Lynn Wedekind of Seattle, an Acutonics(.com) instructor, is bringing her ceremonial Ohm Earth Gong. Elder, Dr. Olivia Ellis, says, "It sounds like a chorus of angels, and gives oceans and participants extra powerful healing."

Malenankayotl, Mazatl's son-in-law, said, "Please ideally wear white and bring a white flower and candle." He runs their Tamaskal/sweat lodge in Ixtapa, where Chaffee and English Shamen Gail Weatherly, prayed and asked for Mazatl's guidance in creating this unifying event.

The magnificence of the Azteca, Mayan and Huichol cultures, is only surpassed by the attention that humanity is finally giving these wisdomkeepers, especially Mayan prophesies.

Participating in these unity ceremonies and purifying Mother Earth are critical to creating a smoother 2012, said Don Alejandra, Guatemala's National Mayan Council of Elders leader. At the urging of the Bolivians and U.N.'s Sustainability officer, Maria Mercedes Sanchez, NAOTF helped launch Elders-led mountain ceremonies at Vail Colorado's World Ski Cup in December. See Ute-Navajo miracles: send2pressnewswire.com/2010/12/14/s2p4006_195116.php .

The delighted Sanchez, a Nicaraguan, then asked Chaffee to "please help inspire communities to also invite Elders to lead ocean ceremonies."

"Puerto Vallarta is a befitting locale to also honor the Aztecs for helping seed all this after teaching Rollingbears, a Lakota-Azteca, in Telluride Colorado, to ski with TelSki's complimentary ticket, which inspired him to save their 1995 snowless Christmas. Witnessing three more emergency weather miracles made me realize Mother Earth really listens," said Chaffee.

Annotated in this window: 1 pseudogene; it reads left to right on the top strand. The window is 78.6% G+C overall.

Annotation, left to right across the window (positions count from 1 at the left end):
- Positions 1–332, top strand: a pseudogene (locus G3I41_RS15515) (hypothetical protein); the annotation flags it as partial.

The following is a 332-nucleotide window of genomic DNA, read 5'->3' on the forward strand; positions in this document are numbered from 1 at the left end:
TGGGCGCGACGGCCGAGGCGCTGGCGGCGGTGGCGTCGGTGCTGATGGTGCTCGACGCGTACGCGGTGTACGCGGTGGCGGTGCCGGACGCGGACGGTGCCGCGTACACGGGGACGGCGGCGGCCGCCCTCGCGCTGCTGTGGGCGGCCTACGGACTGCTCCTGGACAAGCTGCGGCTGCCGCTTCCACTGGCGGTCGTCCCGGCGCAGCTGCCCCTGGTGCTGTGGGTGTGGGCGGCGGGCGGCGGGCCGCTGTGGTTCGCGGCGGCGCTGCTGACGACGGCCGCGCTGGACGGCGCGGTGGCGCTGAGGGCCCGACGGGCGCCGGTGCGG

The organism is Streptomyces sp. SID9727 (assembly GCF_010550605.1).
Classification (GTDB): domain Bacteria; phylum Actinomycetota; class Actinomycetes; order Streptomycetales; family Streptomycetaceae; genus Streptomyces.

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[MARINE_BIOLOGY_INTERNATIONAL] NOAA urges ocean users to follow whale protection rules


NOAA urges ocean users to follow whale protection rules

December 30, 2010

A whale breaches off McGregor Point. Photo by Ed Lyman, HIHWNMS, NOAA Fisheries Permit #782-1438.

KIHEI — The National Oceanic and Atmospheric Administration's Hawaiian Islands Humpback Whale National Marine Sanctuary reminds ocean users to stay safe and operate within the law during humpback whale season.

As many as 12,000 humpback whales winter in Hawaiian waters each year. These acrobatic, 45-ton marine mammals attract wildlife enthusiasts, but collisions between vessels and whales pose a serious injury threat both to the animals and boaters.